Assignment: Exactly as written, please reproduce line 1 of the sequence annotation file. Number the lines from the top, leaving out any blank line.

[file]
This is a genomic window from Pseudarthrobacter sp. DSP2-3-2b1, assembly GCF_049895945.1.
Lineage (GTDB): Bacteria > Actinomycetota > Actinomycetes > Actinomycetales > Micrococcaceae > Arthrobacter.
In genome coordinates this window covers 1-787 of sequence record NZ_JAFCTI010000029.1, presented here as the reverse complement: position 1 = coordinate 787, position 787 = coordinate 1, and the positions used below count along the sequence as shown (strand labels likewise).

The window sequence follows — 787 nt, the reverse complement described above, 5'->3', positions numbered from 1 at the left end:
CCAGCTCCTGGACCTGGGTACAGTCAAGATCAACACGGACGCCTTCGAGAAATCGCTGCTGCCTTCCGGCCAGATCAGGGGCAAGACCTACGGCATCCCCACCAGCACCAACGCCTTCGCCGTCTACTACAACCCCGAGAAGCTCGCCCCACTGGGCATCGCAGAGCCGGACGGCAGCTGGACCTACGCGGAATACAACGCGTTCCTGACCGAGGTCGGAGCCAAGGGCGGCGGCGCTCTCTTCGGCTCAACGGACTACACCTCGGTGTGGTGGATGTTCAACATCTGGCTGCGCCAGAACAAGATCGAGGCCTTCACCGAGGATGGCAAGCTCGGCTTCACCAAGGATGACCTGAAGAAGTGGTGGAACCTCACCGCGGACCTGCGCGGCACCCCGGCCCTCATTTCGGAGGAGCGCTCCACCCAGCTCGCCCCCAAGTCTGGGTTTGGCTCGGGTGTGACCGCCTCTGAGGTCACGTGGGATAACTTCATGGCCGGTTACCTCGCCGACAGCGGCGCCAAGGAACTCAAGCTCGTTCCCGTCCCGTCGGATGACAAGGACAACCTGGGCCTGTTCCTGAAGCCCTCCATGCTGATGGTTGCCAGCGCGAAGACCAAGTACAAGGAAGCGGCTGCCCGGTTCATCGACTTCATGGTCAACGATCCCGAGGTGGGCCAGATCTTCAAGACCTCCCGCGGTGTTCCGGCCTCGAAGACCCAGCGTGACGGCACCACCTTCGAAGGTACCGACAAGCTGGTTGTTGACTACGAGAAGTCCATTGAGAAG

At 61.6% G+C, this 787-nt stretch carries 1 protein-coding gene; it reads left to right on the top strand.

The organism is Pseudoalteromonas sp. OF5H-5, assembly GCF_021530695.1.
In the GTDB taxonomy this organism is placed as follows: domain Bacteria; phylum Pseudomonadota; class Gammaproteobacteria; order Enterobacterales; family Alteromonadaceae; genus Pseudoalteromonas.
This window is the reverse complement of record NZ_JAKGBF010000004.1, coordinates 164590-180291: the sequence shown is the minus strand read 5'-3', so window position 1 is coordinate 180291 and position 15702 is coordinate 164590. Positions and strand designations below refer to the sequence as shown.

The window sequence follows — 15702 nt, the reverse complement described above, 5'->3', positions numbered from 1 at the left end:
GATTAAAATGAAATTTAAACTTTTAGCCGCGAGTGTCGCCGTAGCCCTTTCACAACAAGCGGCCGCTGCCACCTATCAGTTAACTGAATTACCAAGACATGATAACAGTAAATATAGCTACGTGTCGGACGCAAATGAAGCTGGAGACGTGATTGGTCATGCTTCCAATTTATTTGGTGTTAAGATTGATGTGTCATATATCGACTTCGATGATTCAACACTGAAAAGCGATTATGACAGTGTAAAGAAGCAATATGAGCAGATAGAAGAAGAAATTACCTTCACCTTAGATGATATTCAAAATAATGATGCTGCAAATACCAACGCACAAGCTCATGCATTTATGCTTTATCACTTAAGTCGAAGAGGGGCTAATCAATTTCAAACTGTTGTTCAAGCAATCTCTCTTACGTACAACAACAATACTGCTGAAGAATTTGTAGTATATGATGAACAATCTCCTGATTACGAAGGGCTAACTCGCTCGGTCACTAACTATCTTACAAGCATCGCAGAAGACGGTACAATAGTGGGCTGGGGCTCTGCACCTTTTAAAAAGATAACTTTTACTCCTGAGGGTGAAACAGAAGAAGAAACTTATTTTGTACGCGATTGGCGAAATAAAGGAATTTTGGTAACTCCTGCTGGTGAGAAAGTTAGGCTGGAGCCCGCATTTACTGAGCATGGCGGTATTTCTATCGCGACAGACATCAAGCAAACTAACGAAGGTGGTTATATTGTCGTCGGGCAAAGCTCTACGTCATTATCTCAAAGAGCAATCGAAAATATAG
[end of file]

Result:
This is a genomic window from Pseudarthrobacter sp. DSP2-3-2b1, assembly GCF_049895945.1.